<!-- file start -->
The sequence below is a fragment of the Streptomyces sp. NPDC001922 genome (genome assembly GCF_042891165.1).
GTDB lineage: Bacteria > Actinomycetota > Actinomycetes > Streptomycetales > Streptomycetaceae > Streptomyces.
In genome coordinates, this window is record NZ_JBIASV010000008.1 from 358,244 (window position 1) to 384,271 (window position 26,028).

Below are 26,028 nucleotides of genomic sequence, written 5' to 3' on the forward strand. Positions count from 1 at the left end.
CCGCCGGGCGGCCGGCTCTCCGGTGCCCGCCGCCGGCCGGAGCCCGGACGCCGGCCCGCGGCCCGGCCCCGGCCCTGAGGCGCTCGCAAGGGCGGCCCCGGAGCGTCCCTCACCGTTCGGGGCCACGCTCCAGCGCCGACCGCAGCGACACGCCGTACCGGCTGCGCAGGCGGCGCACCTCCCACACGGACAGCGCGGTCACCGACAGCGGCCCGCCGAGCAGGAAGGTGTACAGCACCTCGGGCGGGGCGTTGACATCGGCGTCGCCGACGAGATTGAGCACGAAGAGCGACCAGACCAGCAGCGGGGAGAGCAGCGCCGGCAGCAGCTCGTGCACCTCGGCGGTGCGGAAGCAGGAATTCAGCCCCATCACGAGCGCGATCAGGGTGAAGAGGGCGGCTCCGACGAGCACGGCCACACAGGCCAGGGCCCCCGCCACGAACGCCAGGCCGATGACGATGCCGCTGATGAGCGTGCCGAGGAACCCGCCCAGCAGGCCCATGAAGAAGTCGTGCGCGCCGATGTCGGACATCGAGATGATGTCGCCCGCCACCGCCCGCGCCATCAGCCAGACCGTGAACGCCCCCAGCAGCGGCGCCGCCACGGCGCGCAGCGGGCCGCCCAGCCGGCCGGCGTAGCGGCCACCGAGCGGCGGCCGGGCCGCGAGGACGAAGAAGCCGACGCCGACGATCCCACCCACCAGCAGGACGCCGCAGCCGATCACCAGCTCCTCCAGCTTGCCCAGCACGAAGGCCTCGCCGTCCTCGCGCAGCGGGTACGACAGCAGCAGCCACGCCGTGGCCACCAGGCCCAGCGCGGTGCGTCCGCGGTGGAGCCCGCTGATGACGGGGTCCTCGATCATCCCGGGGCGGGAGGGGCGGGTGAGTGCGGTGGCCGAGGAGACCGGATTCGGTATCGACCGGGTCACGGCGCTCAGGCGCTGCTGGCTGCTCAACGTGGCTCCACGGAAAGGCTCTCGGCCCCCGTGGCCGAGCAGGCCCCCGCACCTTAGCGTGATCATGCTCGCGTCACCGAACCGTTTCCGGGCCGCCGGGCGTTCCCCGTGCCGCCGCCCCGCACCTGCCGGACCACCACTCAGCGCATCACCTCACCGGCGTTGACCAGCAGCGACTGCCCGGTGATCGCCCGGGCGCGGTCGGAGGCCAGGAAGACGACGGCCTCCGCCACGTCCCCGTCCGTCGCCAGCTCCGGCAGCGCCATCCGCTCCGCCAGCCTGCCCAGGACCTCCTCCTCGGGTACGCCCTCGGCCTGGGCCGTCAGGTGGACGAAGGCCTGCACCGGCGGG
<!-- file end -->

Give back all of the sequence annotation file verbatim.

The sequence below is a fragment of the Streptomyces sp. NPDC001922 genome (genome assembly GCF_042891165.1).
GTDB lineage: Bacteria > Actinomycetota > Actinomycetes > Streptomycetales > Streptomycetaceae > Streptomyces.
In genome coordinates, this window is record NZ_JBIASV010000008.1 from 358,244 (window position 1) to 384,271 (window position 26,028).

Below are 26,028 nucleotides of genomic sequence, written 5' to 3' on the forward strand. Positions count from 1 at the left end.
CCGCCGGGCGGCCGGCTCTCCGGTGCCCGCCGCCGGCCGGAGCCCGGACGCCGGCCCGCGGCCCGGCCCCGGCCCTGAGGCGCTCGCAAGGGCGGCCCCGGAGCGTCCCTCACCGTTCGGGGCCACGCTCCAGCGCCGACCGCAGCGACACGCCGTACCGGCTGCGCAGGCGGCGCACCTCCCACACGGACAGCGCGGTCACCGACAGCGGCCCGCCGAGCAGGAAGGTGTACAGCACCTCGGGCGGGGCGTTGACATCGGCGTCGCCGACGAGATTGAGCACGAAGAGCGACCAGACCAGCAGCGGGGAGAGCAGCGCCGGCAGCAGCTCGTGCACCTCGGCGGTGCGGAAGCAGGAATTCAGCCCCATCACGAGCGCGATCAGGGTGAAGAGGGCGGCTCCGACGAGCACGGCCACACAGGCCAGGGCCCCCGCCACGAACGCCAGGCCGATGACGATGCCGCTGATGAGCGTGCCGAGGAACCCGCCCAGCAGGCCCATGAAGAAGTCGTGCGCGCCGATGTCGGACATCGAGATGATGTCGCCCGCCACCGCCCGCGCCATCAGCCAGACCGTGAACGCCCCCAGCAGCGGCGCCGCCACGGCGCGCAGCGGGCCGCCCAGCCGGCCGGCGTAGCGGCCACCGAGCGGCGGCCGGGCCGCGAGGACGAAGAAGCCGACGCCGACGATCCCACCCACCAGCAGGACGCCGCAGCCGATCACCAGCTCCTCCAGCTTGCCCAGCACGAAGGCCTCGCCGTCCTCGCGCAGCGGGTACGACAGCAGCAGCCACGCCGTGGCCACCAGGCCCAGCGCGGTGCGTCCGCGGTGGAGCCCGCTGATGACGGGGTCCTCGATCATCCCGGGGCGGGAGGGGCGGGTGAGTGCGGTGGCCGAGGAGACCGGATTCGGTATCGACCGGGTCACGGCGCTCAGGCGCTGCTGGCTGCTCAACGTGGCTCCACGGAAAGGCTCTCGGCCCCCGTGGCCGAGCAGGCCCCCGCACCTTAGCGTGATCATGCTCGCGTCACCGAACCGTTTCCGGGCCGCCGGGCGTTCCCCGTGCCGCCGCCCCGCACCTGCCGGACCACCACTCAGCGCATCACCTCACCGGCGTTGACCAGCAGCGACTGCCCGGTGATCGCCCGGGCGCGGTCGGAGGCCAGGAAGACGACGGCCTCCGCCACGTCCCCGTCCGTCGCCAGCTCCGGCAGCGCCATCCGCTCCGCCAGCCTGCCCAGGACCTCCTCCTCGGGTACGCCCTCGGCCTGGGCCGTCAGGTGGACGAAGGCCTGCACCGGCGGG